A high school student newspaper near us has gone online. The Palmyra (Pa.) Area High School's Cougar Chronicle is now online only in a WordPress blogging format. "No big deal," you say? We think otherwise. "Teenagers are not getting their information from print media anymore. They Google it. They want their information now," says the Cougar's faculty adviser.
Think what this means for newspapers and, by extension, PR people of the future. Kids are starting to grow up without newsprint in their hands. And they don't miss it. They want their school news and, by extension, their other news now, and they're getting it online. Paul Baker, the editor of the Palmyra area's grown-up newspaper, The Lebanon Daily News, told a community meeting recently that questions of future formats are very much on his mind.
Going online will save $5,000 to $6,000 a year in Cougar printing bills. But more to the point, the school's students will have news and photos of school sports available almost immediately, not a month from now, as was the case when the Cougar appeared on newsprint.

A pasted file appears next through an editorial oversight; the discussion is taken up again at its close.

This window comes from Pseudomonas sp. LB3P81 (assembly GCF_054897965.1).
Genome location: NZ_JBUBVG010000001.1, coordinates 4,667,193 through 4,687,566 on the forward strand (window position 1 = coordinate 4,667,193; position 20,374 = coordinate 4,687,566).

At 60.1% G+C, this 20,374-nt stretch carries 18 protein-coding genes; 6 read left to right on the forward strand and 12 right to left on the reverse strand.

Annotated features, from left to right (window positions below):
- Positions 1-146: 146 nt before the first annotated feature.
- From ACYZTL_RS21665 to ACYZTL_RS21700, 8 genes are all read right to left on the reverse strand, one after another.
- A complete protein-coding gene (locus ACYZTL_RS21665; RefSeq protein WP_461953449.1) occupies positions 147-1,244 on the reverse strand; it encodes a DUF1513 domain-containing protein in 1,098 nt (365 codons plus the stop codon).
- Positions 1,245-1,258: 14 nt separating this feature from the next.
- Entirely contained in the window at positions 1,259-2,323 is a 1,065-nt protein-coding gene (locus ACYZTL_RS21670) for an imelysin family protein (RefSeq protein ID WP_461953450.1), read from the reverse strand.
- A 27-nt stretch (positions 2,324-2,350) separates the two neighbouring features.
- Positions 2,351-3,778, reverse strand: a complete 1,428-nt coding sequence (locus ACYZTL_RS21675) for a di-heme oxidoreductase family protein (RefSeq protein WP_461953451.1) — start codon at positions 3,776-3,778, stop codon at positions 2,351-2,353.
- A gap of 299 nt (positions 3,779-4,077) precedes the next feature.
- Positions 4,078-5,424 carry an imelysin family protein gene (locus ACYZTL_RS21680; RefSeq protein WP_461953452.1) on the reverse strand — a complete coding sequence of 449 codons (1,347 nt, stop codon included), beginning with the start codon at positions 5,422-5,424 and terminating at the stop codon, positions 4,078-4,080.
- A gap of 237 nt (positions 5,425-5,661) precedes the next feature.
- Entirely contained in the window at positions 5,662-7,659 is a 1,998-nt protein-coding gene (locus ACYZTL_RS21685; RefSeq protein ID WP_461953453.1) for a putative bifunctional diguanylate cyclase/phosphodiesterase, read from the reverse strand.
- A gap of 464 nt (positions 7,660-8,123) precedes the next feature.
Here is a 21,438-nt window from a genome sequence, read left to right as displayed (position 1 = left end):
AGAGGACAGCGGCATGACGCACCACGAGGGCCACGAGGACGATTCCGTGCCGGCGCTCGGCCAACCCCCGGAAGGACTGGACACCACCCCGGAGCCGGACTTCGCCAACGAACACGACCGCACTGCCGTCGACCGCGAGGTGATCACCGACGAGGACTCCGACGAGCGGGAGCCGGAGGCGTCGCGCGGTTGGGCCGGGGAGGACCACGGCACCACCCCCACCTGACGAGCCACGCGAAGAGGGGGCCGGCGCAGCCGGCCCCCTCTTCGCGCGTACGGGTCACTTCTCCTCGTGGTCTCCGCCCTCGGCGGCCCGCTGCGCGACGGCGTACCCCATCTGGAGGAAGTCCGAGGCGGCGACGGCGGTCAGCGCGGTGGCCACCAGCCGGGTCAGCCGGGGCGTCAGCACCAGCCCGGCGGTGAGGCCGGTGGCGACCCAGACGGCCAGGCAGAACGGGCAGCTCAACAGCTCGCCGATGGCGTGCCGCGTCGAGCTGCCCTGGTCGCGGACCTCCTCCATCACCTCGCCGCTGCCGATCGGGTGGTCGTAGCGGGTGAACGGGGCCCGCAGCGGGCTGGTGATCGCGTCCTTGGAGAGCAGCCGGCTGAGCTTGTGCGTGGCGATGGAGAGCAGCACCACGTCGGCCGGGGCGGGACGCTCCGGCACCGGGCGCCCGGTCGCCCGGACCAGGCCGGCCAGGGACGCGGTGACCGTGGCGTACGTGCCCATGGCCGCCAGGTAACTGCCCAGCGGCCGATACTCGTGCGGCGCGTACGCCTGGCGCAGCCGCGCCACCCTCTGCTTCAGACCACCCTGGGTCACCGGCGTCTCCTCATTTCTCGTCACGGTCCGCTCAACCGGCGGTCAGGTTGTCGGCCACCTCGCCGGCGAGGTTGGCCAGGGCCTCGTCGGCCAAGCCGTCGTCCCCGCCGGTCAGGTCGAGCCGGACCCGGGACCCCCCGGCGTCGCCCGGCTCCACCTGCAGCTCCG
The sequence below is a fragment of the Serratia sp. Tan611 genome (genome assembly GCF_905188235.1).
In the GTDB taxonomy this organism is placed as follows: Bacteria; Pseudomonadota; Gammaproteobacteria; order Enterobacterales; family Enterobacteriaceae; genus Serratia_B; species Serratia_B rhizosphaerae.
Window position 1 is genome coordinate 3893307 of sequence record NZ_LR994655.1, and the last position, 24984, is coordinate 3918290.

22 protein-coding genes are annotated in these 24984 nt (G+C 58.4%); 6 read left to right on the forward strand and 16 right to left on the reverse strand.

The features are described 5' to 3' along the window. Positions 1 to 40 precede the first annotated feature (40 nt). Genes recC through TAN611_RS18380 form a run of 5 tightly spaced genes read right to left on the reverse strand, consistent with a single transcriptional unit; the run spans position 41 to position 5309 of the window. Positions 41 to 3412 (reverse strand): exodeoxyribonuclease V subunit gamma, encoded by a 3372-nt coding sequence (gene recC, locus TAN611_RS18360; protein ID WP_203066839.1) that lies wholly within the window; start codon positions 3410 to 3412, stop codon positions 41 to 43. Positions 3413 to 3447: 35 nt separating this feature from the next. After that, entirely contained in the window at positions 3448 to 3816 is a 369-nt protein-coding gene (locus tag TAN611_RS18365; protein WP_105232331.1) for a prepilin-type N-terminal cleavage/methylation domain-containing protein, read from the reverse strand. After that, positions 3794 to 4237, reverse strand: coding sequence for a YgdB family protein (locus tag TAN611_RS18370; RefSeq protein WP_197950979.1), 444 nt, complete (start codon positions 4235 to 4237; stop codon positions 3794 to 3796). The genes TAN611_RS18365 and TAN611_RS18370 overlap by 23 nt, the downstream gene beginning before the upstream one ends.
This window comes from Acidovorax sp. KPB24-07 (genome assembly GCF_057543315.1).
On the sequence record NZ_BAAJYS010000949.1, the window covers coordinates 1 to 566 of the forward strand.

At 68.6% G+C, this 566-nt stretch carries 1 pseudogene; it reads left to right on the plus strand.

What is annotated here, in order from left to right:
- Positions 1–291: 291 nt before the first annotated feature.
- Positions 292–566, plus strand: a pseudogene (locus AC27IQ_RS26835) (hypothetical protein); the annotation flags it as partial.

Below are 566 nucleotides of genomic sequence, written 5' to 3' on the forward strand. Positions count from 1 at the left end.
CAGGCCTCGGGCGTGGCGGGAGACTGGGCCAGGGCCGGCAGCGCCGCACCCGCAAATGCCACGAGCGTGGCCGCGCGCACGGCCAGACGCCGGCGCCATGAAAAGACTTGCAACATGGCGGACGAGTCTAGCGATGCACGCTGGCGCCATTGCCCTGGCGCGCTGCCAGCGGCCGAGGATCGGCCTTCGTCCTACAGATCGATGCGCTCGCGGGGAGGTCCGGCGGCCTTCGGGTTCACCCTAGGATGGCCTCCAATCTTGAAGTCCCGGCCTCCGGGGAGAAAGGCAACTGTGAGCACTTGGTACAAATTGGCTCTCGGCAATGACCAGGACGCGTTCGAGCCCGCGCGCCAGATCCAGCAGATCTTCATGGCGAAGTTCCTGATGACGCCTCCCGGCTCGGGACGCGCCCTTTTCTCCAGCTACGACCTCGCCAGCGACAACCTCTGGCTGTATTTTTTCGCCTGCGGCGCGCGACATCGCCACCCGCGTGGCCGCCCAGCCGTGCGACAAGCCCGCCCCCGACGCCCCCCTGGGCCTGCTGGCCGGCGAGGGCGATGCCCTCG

"Digital transformation is affecting education and the media," Beci Pope, the Cougar's adviser and Palmyra High's journalism teacher says. "It becomes very authentic for students. Students will no longer be just writing an essay and turning it in to their teacher for grading. They're actually going out and gathering news." The move online will also increase the Cougar's readership, she added.
When the Cougar's kids and, by extension, high school students everywhere, graduate, do you think they're going to be satisfied with waiting for a carrier to deliver a printed paper, or with having to head to a newsstand to buy one? Similar questions about newspaper reading habits have, of course, been raised in more general terms for some time now. And papers have been reacting in various, fairly tentative, ways. But with the Palmyra High Cougar going online, such matters have suddenly become a lot more pertinent hereabouts.
Doug Bedell has a background in journalism and PR and is the owner of Resource Relations LLC in Central PA, focusing on organizational and crisis communication. He’s the community manager of SimplyFair.net, a social network on fairness. On the Web, Doug’s at www.ResourceRelations.com. On Twitter, he’s @DougBeetle.
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